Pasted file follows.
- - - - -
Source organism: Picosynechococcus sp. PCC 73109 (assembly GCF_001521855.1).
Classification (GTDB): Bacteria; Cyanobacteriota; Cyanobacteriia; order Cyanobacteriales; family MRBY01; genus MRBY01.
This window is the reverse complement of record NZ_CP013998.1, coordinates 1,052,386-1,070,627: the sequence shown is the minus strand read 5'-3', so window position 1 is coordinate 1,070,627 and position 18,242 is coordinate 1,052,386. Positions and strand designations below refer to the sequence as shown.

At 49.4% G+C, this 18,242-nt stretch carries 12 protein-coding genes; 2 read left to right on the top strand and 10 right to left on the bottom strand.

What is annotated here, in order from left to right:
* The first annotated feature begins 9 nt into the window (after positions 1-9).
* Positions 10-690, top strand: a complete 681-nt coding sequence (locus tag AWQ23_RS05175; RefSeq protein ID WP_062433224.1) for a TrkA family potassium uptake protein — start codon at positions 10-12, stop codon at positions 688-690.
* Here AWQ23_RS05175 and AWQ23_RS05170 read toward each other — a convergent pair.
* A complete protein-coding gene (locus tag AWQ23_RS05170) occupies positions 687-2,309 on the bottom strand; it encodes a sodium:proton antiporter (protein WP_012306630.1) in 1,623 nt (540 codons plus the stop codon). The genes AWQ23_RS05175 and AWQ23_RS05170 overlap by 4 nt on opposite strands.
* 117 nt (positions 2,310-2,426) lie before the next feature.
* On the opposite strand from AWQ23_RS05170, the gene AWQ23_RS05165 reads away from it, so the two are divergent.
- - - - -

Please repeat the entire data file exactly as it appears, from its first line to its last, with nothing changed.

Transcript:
Source organism: Picosynechococcus sp. PCC 73109 (assembly GCF_001521855.1).
Classification (GTDB): Bacteria; Cyanobacteriota; Cyanobacteriia; order Cyanobacteriales; family MRBY01; genus MRBY01.
This window is the reverse complement of record NZ_CP013998.1, coordinates 1,052,386-1,070,627: the sequence shown is the minus strand read 5'-3', so window position 1 is coordinate 1,070,627 and position 18,242 is coordinate 1,052,386. Positions and strand designations below refer to the sequence as shown.

At 49.4% G+C, this 18,242-nt stretch carries 12 protein-coding genes; 2 read left to right on the top strand and 10 right to left on the bottom strand.

What is annotated here, in order from left to right:
* The first annotated feature begins 9 nt into the window (after positions 1-9).
* Positions 10-690, top strand: a complete 681-nt coding sequence (locus tag AWQ23_RS05175; RefSeq protein ID WP_062433224.1) for a TrkA family potassium uptake protein — start codon at positions 10-12, stop codon at positions 688-690.
* Here AWQ23_RS05175 and AWQ23_RS05170 read toward each other — a convergent pair.
* A complete protein-coding gene (locus tag AWQ23_RS05170) occupies positions 687-2,309 on the bottom strand; it encodes a sodium:proton antiporter (protein WP_012306630.1) in 1,623 nt (540 codons plus the stop codon). The genes AWQ23_RS05175 and AWQ23_RS05170 overlap by 4 nt on opposite strands.
* 117 nt (positions 2,310-2,426) lie before the next feature.
* On the opposite strand from AWQ23_RS05170, the gene AWQ23_RS05165 reads away from it, so the two are divergent.